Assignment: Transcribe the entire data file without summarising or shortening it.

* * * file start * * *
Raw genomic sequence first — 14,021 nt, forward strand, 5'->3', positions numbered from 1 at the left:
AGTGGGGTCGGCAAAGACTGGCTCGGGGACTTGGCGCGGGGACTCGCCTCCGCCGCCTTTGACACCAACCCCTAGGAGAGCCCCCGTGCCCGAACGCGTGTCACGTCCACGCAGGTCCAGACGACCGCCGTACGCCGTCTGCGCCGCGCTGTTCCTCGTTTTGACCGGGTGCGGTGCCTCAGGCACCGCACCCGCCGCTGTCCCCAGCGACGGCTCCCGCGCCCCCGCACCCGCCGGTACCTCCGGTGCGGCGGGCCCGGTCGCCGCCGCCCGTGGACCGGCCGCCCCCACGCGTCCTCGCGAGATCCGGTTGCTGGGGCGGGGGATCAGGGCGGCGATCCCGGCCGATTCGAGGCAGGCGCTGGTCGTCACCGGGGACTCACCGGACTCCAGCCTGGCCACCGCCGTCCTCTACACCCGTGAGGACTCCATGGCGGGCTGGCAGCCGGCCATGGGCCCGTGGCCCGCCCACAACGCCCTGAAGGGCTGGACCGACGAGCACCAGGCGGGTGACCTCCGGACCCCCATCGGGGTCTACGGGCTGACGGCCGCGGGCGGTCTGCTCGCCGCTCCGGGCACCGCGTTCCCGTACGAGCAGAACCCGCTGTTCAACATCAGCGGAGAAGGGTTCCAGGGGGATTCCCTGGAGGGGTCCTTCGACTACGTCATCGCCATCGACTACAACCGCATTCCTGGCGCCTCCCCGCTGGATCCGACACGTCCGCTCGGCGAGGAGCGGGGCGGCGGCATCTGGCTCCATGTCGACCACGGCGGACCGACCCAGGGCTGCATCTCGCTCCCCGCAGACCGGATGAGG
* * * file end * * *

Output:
Raw genomic sequence first — 14,021 nt, forward strand, 5'->3', positions numbered from 1 at the left:
AGTGGGGTCGGCAAAGACTGGCTCGGGGACTTGGCGCGGGGACTCGCCTCCGCCGCCTTTGACACCAACCCCTAGGAGAGCCCCCGTGCCCGAACGCGTGTCACGTCCACGCAGGTCCAGACGACCGCCGTACGCCGTCTGCGCCGCGCTGTTCCTCGTTTTGACCGGGTGCGGTGCCTCAGGCACCGCACCCGCCGCTGTCCCCAGCGACGGCTCCCGCGCCCCCGCACCCGCCGGTACCTCCGGTGCGGCGGGCCCGGTCGCCGCCGCCCGTGGACCGGCCGCCCCCACGCGTCCTCGCGAGATCCGGTTGCTGGGGCGGGGGATCAGGGCGGCGATCCCGGCCGATTCGAGGCAGGCGCTGGTCGTCACCGGGGACTCACCGGACTCCAGCCTGGCCACCGCCGTCCTCTACACCCGTGAGGACTCCATGGCGGGCTGGCAGCCGGCCATGGGCCCGTGGCCCGCCCACAACGCCCTGAAGGGCTGGACCGACGAGCACCAGGCGGGTGACCTCCGGACCCCCATCGGGGTCTACGGGCTGACGGCCGCGGGCGGTCTGCTCGCCGCTCCGGGCACCGCGTTCCCGTACGAGCAGAACCCGCTGTTCAACATCAGCGGAGAAGGGTTCCAGGGGGATTCCCTGGAGGGGTCCTTCGACTACGTCATCGCCATCGACTACAACCGCATTCCTGGCGCCTCCCCGCTGGATCCGACACGTCCGCTCGGCGAGGAGCGGGGCGGCGGCATCTGGCTCCATGTCGACCACGGCGGACCGACCCAGGGCTGCATCTCGCTCCCCGCAGACCGGATGAGG